Home of the Practically Perfect Pink Phlox and other native plants for pollinators
Wednesday, August 25, 2010
Wildflower Wednesday~Nothing To Sneeze About
There's way too much laughing at the gardener already about this post! I've been bamboozled by a misidentified plant. A little voice said~"Check this plant out before you post!" I listen to those little voices and verified. Good thing or my wildflower loving face would be red! I so wanted to share my big find of the summer, which wasn't a big find after all!
Last winter I shared Frostweed in a post, Have You Seen The Frost Flowers. Ever since I discovered that White Crownbeard has a yellow flowered cousin, v alternifolia, I've been on the lookout for it. I thought I found it earlier this spring at my favorite native plant nursery. Labels can be wrong! Never, ever, ever make assumptions! I was lead astray by those winged stems! Sneezeweed has winged stems, too.
As soon as the flower opened, I knew they were Helen's Flower, Helenium autumnale, an entirely different plant. That's not to say that sneezeweed isn't a delightful flower. It really is~
Just look at the lovely yellow face~ How could you find fault with a sweet smiling flower, that's attractive to honeybees, Minor bees, bumble bees, Leaf Cutting bees, wasps, butterflies, bee flies and some beetles. And, for all you gardeners troubled by dear deer~ It's deer proof~ all parts of it being poisonous, so deer aren't supposed to browse it!
I'm hopeful that sneezeweed will find a place among the rough and tumble wildflowers that make their home at Clay and Limestone. I am charmed by this member of the sunflower family with its sweet daisy flowers with toothed drooping rays and that large central disk. They prefer a moist, rich soil, but they've survived all summer here with inconsistent rain and very high temperatures. Almost any of us can grow Sneezeweed~it's native to most of North America~except Alaska. As a native plant lover I want to thank the Europeans for bringing Sneezeweed to our attention. Like many of our most wonderful native plants, Sneezeweed was unknown or ignored until we started seeing them in their gardens.
They're planted in the sunniest spots I have with correopsis, asters, salvia azurea and Tennessee Coneflower. The stems are floppy and next year I'll cut them back in early July~They'll be bushier and look neater. They've just opened, so I'll dead head to keep them blooming, but, leave a few flowers to see if they will reseed. I think they've bloom till frost~just in time for the native ex-asters. Won't they look good together!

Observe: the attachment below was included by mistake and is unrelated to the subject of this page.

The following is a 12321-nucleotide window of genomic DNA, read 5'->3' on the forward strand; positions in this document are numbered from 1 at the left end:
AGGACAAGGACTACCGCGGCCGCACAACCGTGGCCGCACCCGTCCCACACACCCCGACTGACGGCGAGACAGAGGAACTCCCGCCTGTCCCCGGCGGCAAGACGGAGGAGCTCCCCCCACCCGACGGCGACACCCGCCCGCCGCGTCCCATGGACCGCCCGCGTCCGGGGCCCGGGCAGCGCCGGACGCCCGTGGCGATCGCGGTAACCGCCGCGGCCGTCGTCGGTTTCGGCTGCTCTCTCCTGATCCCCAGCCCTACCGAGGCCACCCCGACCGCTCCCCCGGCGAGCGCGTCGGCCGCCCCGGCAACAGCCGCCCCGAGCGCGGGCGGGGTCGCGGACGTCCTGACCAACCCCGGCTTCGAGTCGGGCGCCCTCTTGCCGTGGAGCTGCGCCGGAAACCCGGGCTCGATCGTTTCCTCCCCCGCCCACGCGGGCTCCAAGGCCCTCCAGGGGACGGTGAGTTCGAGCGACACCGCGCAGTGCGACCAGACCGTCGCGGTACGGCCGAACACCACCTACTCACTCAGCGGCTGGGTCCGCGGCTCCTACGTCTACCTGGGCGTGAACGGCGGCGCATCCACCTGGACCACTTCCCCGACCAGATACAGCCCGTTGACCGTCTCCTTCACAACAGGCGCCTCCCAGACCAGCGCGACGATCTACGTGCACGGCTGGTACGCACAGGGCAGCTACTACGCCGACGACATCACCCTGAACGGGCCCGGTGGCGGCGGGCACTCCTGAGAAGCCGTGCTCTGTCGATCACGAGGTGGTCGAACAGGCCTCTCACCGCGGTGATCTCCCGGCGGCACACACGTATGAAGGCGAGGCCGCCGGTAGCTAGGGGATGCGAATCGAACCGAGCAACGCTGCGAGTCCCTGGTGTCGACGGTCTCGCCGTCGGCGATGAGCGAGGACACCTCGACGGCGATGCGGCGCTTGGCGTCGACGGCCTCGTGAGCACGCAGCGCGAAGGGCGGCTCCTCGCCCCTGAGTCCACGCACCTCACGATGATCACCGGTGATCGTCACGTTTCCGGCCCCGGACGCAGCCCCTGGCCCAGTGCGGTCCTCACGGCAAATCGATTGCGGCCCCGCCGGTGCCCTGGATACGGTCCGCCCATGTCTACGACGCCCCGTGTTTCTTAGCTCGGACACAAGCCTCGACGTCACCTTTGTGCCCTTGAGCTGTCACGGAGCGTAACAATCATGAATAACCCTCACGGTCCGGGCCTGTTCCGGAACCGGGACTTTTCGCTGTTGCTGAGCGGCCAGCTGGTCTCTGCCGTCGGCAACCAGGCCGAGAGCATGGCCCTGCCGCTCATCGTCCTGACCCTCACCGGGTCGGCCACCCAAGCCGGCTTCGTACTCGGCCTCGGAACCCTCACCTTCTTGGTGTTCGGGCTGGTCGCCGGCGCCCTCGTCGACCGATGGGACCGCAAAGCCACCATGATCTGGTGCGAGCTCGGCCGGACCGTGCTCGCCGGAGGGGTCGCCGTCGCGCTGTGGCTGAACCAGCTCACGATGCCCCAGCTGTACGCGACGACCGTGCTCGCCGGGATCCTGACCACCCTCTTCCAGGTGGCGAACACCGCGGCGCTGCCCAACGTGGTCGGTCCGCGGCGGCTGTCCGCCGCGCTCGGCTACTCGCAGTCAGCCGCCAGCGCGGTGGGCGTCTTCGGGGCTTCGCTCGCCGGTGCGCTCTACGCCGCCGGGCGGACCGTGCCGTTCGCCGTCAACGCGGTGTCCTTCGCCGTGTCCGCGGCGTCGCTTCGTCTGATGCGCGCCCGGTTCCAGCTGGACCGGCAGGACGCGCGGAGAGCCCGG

One other thing, Helenium autumnale is named sneezeweed because the leaves were dried and made into a snuff by native Americans to induce sneezing to treat a cold, not because they cause hay fever. Sneezeweed is insect pollinated and no pollen is released into the air.
In the meantime, Verbesina alternifolia is going back on the list. Here's what it looks like~
Thanks for stopping by to celebrate Wildflower Wednesday. It's all about sharing wildflowers/native plants no matter where you garden in the blogasphere. It doesn't matter if we sometimes show the same plants. How they grow and thrive in your garden is what matters most.
I hope you join the celebration..It's always the fourth Wednesday of the month!
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Hi Gail, even if it is not what you thought you were getting, it is a darling plant! Thank you for Wildflower Wednesday, where weeds take center stage! We really need to upgrade the word weed from insult to compliment, don't you agree? :-)ReplyDelete
I have a similar theme to my post about wildflowers, coincidentally! I wrote about how excited the English gardeners were when our "weeds" were sent back to them in the 18th century... plants they had never seen before!ReplyDelete
We have similar flowers here,but more like smaller sunflowers.I agree with what Frances says. One gardener's weed is another gardener's prized possession.ReplyDelete
Wildflower Wednesday sent me to my wildflower book - and I found I had also misnamed the flowers in my lawn - not in my garden - as yours so charmingly are. Thanks for the nudge.ReplyDelete
A wonderful plant for any garden. Thanks for hosting Wildflower Wednesday. Great way to meet other native plant gardeners.ReplyDelete
So much of late summer is bright yellow isn't it? I have Helianthus and Heliopsis blooming but I don't believe the varieties are wildflowers.ReplyDelete
I love the shape of the sneezeweed with its little pompom centre. I bought a hybrid this year that is orange.ReplyDelete